Algeria’s ex-industry minister detained over alleged corruption

Algeria’s supreme court placed former industry minister Youcef Yousfi in custody over alleged corruption. (File/AFP)
Updated 10 July 2019

Algeria’s ex-industry minister detained over alleged corruption

  • Yousfi became the latest senior official to be detained in anti-corruption investigations since protests erupted earlier this year
  • His legal representative was not immediately available for comment

ALGIERS: Algeria's supreme court on Wednesday placed former industry minister Youcef Yousfi in custody over alleged corruption, state television reported.
Yousfi became the latest senior official to be detained in anti-corruption investigations since protests erupted earlier this year demanding the prosecution of people seen by demonstrators as corrupt, as well as the removal of the long-ruling elite.
Protesters and the military forced President Abdelaziz Bouteflika to resign on April 2, ending his 20 years in power. But protests have continued to press demands for the departure of others in the old guard that has dominated the oil- and gas-exporting country since independence from France in 1962.
Yousfi, who served as industry minister from August 2017 to March 2019, is accused of "dissipation of public funds and awarding illegal privileges", state television reported, without providing details.
His legal representative was not immediately available for comment.
The supreme court last month ordered the detention of other senior officials including former prime ministers Ahmed Ouyahia and Abdelmalek Sellal for "dissipation of public funds".
The military is now the main decision-maker, and its chief of staff, Lieutenant General Ahmed Gaed Salah, has repeatedly pledged to help the judiciary investigate corruption cases.
Protesters are now seeking the resignation of interim president Abdelkader Bensalah and Prime Minister Noureddine Bedoui, whom they see as close to Bouteflika.
The government has postponed a presidential election previously planned for July 4, citing a lack of candidates. No new date has been set for the vote.
Bensalah last week called on political parties and national figures to take part in an "inclusive dialogue" to prepare for elections, but some opposition leaders rejected the offer.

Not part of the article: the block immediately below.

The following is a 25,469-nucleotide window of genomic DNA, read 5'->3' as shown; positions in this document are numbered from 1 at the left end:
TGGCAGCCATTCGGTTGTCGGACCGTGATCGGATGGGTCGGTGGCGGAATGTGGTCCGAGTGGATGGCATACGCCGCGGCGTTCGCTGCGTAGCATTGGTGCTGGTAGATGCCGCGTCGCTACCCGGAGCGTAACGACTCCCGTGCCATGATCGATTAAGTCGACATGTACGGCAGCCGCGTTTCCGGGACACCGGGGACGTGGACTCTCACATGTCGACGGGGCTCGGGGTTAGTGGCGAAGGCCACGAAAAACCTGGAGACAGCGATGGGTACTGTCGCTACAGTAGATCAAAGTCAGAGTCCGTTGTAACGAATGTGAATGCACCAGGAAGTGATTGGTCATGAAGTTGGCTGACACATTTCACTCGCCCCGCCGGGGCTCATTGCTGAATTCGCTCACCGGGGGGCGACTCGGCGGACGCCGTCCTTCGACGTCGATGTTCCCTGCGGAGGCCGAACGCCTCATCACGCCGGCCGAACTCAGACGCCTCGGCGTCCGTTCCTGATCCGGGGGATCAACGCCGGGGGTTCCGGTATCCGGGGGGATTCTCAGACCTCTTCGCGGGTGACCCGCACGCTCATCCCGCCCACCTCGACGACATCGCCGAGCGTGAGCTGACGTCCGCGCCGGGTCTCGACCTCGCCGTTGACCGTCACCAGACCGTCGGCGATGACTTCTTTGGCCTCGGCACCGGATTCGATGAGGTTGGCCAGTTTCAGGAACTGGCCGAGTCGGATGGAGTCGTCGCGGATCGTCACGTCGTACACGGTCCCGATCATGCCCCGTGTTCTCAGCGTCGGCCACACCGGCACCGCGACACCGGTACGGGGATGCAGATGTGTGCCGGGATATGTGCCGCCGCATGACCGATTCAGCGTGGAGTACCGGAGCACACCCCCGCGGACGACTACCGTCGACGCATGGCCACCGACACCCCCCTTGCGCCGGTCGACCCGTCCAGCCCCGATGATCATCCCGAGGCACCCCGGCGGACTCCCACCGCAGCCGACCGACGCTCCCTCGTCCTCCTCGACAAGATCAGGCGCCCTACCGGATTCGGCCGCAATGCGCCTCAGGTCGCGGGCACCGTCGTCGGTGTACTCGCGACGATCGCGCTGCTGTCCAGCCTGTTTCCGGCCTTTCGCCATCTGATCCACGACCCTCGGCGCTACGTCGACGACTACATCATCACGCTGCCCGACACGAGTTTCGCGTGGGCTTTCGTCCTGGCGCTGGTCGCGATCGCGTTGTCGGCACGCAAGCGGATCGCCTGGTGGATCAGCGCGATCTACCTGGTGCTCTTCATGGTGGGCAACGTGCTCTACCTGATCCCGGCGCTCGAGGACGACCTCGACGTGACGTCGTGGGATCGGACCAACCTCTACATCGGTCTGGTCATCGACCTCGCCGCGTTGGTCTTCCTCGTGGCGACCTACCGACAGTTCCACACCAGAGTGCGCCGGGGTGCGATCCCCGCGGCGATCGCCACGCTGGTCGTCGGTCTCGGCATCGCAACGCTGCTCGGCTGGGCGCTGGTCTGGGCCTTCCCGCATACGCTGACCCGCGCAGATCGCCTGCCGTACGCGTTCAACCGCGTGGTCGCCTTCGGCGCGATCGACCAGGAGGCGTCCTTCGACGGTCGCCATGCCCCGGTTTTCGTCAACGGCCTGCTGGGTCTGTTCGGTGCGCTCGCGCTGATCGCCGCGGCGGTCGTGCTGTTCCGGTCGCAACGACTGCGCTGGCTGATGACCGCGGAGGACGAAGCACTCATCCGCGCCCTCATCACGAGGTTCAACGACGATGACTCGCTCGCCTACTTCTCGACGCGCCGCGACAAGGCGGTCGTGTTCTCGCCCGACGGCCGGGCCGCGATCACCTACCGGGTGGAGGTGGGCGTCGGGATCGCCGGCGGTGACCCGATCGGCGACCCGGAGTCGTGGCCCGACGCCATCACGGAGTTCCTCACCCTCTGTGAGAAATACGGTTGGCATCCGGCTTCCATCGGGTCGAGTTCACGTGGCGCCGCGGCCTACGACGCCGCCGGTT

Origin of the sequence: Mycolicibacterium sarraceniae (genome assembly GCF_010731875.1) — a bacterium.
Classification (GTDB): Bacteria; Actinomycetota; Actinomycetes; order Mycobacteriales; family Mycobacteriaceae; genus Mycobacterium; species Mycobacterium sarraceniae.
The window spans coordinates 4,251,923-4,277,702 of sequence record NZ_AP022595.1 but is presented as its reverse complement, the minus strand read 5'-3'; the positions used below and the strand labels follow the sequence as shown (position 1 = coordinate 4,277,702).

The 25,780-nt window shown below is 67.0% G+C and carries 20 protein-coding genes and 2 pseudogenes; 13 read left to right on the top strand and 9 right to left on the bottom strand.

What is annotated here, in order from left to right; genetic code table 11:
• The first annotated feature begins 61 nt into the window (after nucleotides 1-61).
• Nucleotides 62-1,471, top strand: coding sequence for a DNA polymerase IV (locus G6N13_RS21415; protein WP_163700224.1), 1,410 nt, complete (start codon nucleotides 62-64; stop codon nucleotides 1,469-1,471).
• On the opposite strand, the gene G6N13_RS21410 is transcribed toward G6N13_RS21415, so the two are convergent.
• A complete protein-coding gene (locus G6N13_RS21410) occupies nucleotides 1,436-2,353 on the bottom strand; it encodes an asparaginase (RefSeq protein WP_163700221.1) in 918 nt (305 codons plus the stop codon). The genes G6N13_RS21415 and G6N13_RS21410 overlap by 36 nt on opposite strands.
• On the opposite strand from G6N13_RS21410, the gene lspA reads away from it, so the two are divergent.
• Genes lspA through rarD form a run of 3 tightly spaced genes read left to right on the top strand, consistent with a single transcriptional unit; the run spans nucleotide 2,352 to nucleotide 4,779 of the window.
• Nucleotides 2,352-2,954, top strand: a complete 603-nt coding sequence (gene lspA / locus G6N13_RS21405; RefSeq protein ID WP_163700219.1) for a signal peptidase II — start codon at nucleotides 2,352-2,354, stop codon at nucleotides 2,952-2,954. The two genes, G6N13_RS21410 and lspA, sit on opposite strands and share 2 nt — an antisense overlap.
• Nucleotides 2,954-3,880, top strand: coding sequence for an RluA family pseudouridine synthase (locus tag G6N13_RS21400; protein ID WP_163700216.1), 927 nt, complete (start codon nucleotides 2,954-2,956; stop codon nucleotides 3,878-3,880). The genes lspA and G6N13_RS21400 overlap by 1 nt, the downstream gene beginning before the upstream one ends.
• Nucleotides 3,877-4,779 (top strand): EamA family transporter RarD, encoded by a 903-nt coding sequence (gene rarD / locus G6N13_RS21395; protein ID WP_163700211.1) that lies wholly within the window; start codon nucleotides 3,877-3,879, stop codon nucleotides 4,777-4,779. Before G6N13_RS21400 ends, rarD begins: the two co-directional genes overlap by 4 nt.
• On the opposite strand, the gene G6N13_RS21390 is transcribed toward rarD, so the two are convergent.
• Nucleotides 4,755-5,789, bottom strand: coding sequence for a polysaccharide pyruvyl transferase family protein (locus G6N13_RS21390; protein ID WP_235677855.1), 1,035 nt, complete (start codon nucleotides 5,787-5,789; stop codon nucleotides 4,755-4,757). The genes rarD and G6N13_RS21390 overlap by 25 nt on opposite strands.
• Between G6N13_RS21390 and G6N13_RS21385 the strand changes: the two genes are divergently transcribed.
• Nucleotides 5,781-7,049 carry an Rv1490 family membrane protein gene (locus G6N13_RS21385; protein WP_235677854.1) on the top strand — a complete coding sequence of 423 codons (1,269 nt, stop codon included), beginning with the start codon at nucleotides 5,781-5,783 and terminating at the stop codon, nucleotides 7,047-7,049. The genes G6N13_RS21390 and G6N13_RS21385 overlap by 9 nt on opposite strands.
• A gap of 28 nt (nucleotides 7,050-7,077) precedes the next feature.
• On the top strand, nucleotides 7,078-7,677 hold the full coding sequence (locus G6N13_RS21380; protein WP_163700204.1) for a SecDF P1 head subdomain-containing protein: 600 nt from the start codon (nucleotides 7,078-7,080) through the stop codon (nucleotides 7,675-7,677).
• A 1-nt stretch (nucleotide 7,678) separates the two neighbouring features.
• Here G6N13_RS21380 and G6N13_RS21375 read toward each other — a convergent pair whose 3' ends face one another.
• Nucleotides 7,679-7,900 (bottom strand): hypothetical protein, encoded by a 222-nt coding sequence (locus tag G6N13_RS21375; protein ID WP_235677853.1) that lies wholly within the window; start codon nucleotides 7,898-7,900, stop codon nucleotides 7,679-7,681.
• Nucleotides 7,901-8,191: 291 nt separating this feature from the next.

Israeli lawmakers submit bill to dissolve parliament

Updated 11 December 2019

Israeli lawmakers submit bill to dissolve parliament

  • Israel has been mired in political deadlock for months
  • Lawmakers from the rival sides together tabled the bill

JERUSALEM: Israeli legislators submitted a bill Tuesday that would dissolve parliament and trigger unprecedented third national elections in less than a year.
Israel has been mired in political deadlock for months.
With the two largest parties, Likud and Blue and White, unable to form a power-sharing agreement ahead of a Wednesday deadline, lawmakers from the rival sides together tabled the bill.
It is expected to go to a vote in parliament on Wednesday, setting the date for the next election on March 2.
“Under the exceptional circumstances that have emerged, and after two adjacent election campaigns in which no government was formed, the dissolution of the 22nd Knesset is being proposed,” the bill reads.
Neither Prime Minister Benjamin Netanyahu nor his main rival Benny Gantz have been able to form a coalition government after two inconclusive elections. Polls have predicted the third vote is unlikely to produce dramatically different results.
The legislation is something of a formality. The allotted period for forming a government following September’s election expires at midnight on Wednesday. Without a coalition deal, elections would have been automatically triggered later in March.
Each of this year’s elections, and their subsequent coalition jockeying, have largely been a referendum on Netanyahu, who was recently indicted for bribery, breach of trust and fraud in three corruption affairs.
Blue and White’s Gantz has refused to sit in a Netanyahu-led coalition, citing the long-serving leader’s legal troubles. Netanyahu has refused to step down, still overwhelmingly backed by his Likud party and his adoring base.